By Wendy Brown (USAG Wiesbaden)October 18, 2011
WIESBADEN, Germany - Being a child alone in a hospital can be a scary situation no matter what, but not knowing the language can make it even scarier.
For military children in Germany, who often must go off post for medical care, any hospital stay can make that situation a reality. As much as parents would like to be present for a child's entire stay, that isn't always possible.
So Erin Fry, 17, came up with a solution to help children who spend time alone in German hospitals.
For her Girl Scout Gold Award project, she created a booklet that contains German language help and activities to help keep young people occupied.
The Gold Award is the highest honor in Girl Scouts, similar to the Eagle Scout award in Boy Scouts.
The result of her project, the Children's Hospital Book, comes in a brightly colored binder with friendly looking stickers on the front. Inside is a pencil, a pack of crayons, a small toy and 20 pages of information and activities.
The Wiesbaden Community Spouses Club helped make the project possible by providing grant money, Fry said.
Fry said she printed 130 of the booklets, and gave 110 of them to the Wiesbaden Army Health Clinic. Patient liaisons can give them out to patients, and patients can also request them.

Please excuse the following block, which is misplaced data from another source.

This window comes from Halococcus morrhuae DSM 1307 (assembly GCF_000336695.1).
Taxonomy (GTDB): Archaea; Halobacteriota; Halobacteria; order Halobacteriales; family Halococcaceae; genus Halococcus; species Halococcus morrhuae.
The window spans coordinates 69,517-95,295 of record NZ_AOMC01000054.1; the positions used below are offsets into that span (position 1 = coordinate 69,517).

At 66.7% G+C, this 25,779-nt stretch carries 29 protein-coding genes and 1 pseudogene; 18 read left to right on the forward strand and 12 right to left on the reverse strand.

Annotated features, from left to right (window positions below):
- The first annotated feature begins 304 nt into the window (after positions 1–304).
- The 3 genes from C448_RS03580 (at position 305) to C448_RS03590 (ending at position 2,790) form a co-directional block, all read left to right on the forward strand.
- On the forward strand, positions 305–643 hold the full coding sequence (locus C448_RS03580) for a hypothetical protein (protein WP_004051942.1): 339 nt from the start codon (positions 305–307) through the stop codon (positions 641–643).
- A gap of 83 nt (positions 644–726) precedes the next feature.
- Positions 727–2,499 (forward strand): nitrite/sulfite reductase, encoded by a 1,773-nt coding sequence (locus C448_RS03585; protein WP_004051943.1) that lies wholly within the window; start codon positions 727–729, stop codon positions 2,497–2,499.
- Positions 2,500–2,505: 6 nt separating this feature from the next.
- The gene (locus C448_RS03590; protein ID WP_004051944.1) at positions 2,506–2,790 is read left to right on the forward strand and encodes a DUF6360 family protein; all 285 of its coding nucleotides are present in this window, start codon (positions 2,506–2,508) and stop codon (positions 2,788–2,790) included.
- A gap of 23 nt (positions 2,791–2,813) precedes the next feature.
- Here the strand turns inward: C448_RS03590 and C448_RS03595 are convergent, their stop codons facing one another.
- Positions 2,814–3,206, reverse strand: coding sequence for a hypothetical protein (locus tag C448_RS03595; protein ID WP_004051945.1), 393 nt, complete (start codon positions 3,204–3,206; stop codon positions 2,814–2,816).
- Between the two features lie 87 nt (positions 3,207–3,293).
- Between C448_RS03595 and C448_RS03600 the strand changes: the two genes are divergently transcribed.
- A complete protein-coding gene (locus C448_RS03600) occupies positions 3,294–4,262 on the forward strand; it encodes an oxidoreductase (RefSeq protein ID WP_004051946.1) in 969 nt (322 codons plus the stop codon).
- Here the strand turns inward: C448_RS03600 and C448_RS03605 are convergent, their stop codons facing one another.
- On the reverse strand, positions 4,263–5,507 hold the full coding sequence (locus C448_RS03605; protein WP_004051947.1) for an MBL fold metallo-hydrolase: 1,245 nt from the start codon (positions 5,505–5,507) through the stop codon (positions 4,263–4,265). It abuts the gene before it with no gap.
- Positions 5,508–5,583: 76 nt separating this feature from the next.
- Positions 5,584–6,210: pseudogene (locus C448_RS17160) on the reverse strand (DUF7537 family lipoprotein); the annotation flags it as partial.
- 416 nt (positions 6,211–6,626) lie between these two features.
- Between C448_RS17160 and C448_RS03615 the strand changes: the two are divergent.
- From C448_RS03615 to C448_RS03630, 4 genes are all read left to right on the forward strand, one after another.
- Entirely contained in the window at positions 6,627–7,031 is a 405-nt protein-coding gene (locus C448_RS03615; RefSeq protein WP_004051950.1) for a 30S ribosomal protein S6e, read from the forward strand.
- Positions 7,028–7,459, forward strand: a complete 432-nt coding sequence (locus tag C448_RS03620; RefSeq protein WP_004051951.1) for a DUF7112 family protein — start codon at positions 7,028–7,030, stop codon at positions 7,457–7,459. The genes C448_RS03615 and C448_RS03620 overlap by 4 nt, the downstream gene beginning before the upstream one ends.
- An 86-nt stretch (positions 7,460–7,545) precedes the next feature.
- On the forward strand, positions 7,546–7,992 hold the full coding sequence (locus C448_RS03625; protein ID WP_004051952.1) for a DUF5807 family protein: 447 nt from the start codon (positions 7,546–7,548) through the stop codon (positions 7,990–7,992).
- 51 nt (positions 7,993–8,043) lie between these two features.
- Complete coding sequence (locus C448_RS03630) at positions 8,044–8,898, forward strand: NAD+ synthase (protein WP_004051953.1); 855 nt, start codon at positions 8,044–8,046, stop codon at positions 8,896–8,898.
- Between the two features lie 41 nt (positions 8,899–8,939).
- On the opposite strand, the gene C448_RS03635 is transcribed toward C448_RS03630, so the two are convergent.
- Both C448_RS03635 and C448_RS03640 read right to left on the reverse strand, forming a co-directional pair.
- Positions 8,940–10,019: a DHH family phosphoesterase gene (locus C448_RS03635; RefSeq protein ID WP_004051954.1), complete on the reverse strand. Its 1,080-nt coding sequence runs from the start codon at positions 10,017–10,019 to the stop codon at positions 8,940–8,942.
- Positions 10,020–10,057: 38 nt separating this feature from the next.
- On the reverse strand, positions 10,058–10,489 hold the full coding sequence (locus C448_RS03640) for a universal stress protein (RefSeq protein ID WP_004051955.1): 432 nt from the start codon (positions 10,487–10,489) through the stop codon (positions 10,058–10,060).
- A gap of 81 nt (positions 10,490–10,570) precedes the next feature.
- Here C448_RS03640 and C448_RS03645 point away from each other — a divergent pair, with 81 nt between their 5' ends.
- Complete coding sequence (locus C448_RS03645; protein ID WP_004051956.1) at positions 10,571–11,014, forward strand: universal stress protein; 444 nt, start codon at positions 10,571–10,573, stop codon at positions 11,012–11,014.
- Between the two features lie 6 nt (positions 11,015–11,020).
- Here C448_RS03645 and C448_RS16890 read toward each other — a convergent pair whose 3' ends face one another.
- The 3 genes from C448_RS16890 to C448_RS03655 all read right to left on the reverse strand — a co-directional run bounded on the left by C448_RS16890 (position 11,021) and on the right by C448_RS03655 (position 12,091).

After a short introduction, the book starts out with a picture of a skeleton and arrows that point to various parts of the skeleton. The book tells readers 28 parts of the body in English and German, including how to say "my" before each body part.
Next are a series of phrases, such as how to say, "I have a sore throat." The book also includes how to ask questions, such as, "Where is the pharmacy?"
The rest of the book contains a variety of crossword puzzles, scrambled words and color by the numbers (which teaches youths their colors in German), and other activities in varying degrees of difficulty.
The book even contains a list of interesting facts about the human body, such as the fact that babies are born without kneecaps, which develop between the ages of 2 and 6.
The booklet is the first of its kind in the U.S. military community in Europe, Fry said.
The Wiesbaden Health Clinic has a Guide to Host Nation Health Care on its website, but that is for adults, Fry said. Anyone interested can find the adult guide at http://ermc.amedd.army.mil/wiesbaden/index.cfm.
Fry received her Gold Award at a ceremony Sept. 25. She had to keep track of the number of hours she worked on the project, and they tallied to 98, she said.
Her award is only the fifth Gold Award recorded in the Wiesbaden military community, and four of them have been awarded in the past four years.
Fry is a senior at Wiesbaden High School, and plans to attend the University of Northern Colorado next year. Ultimately, she hopes to earn a master's degree in accounting.
She has lived in Germany for five years.
Girl Scouts have been a part of her life for the past 13 years, she said, and she is currently an assistant Brownie leader. As soon as she turns 18 in January, she hopes to become a Girl Scout leader.
"Girl Scouts is something I want to be involved in for the rest of my life," Fry said.